My name is Irma Della Giovampaola. I am a director of archaeology with a PhD in classical archaeology specialising in the archaeology of late Antiquity. After gaining experience in land protection at the Superintendence (of Archaeological Heritage) in Tuscany for archaeology related issues, in 2018, I moved to Rome to the “Coliseum Archaeology Park”.
In recent decades, many exceptionally valuable archaeological sites have suffered damage due to natural processes or human intervention. Earth observation can play a very important role in the maintenance and preservation of our cultural heritage. At the Coliseum Archaeological Park, we have launched a system based on satellite data to monitor soil and structural deformations, evaluate vegetation stress, identify erosion processes, and locate excavation activities and building misuse.
At the park, in addition to dealing with conservation issues and managing Roman Forum monuments, for which I am responsible, I have launched a monitoring project inspired by the desire to build a sustainable system of protection and conservation with visitor satisfaction at its core.
Despite the progress enabled by the development of technologies designed to protect cultural heritage worldwide, in recent decades many sites of exceptional value have suffered sometimes irreversible damage due to natural causes, accelerated by climate change, or to human causes, with rapid or slow onset.
Earth observation can play a very important role, not only for large-scale territorial monitoring, but also because, due to the evolution of interferometric techniques, it is possible to observe pre-collapse deformation trends for predictive purposes, which is useful for the conservation and maintenance of monuments.
The objective is to intervene on archaeological assets before phenomena can negatively affect them. The main advantage of applying satellite analysis is the possibility for interpreting ground deformation data by reprocessing this data on a monthly basis.
Thanks also to the role played by Earth Observation techniques, new ways are being developed and implemented in line with the objectives of the UN 2030 Agenda for Sustainable Development, in particular Target 11.4: “initiatives to strengthen the protection and safeguarde of cultural and natural heritage “.
As the person in charge of monitoring the Coliseum Archaeological Park, I have been developing a management system capable of simplifying complex conservation issues for the needs of today’s society, which also addresses and mitigates the effects of climate change. The system is also capable of becoming a knowledge tool in the process of the participative democratization of culture. Its name is the “System for Protection and Education of Archaeological Heritage” (Sypeah), and is an information system built using open-source software.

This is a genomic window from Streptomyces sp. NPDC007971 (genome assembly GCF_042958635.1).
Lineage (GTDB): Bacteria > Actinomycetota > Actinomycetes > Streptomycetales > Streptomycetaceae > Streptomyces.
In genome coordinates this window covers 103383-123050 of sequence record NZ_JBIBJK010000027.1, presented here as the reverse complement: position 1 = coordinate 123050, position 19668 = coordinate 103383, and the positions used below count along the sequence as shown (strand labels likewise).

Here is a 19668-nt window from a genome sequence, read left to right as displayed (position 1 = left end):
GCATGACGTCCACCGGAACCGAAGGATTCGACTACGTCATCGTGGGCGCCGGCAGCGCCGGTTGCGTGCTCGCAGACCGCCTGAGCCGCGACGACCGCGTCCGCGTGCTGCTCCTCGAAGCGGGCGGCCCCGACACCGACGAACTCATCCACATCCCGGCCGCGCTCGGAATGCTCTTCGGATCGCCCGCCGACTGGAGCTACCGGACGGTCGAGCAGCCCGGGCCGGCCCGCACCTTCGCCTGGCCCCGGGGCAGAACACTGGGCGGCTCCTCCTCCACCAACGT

Based on monitoring, it aims to create a predictive model for the risk of loss of archaeological heritage and preventive conservation through planned maintenance, implemented using Space observation interferometric techniques. Permanent Scatterers (PS), namely satellite data, can be superimposed on the different layers to which the information is attached. This is the result of a Cosmo-SkyMed satellite survey campaign commissioned by the Archaeological Park to e-geos in order to deduce the temporal evolution of deformation processes, already partly identified during a brief experiment in the central archaeological area of Rome in 2009-2011.
The results of this campaign, which led to the acquisition of many permanent scatterers, are still being analysed in order to identify possible pre-collapse deformation trends for predictive purposes.
This experience has made it possible to launch the design of a multi-system monitoring system also within the framework of the “national project for monitoring and programmed maintenance of artistic and monumental heritage”, of which the Coliseum Archaeological Park is the leader.
The parameters of the specific interest that will be monitored are:
- deformation of soil and structures
- mapping and classification of weed vegetation and estimation of stress due to vegetation
- identification and characterisation of erosion processes
- location of excavation activities
- identification of building abuses
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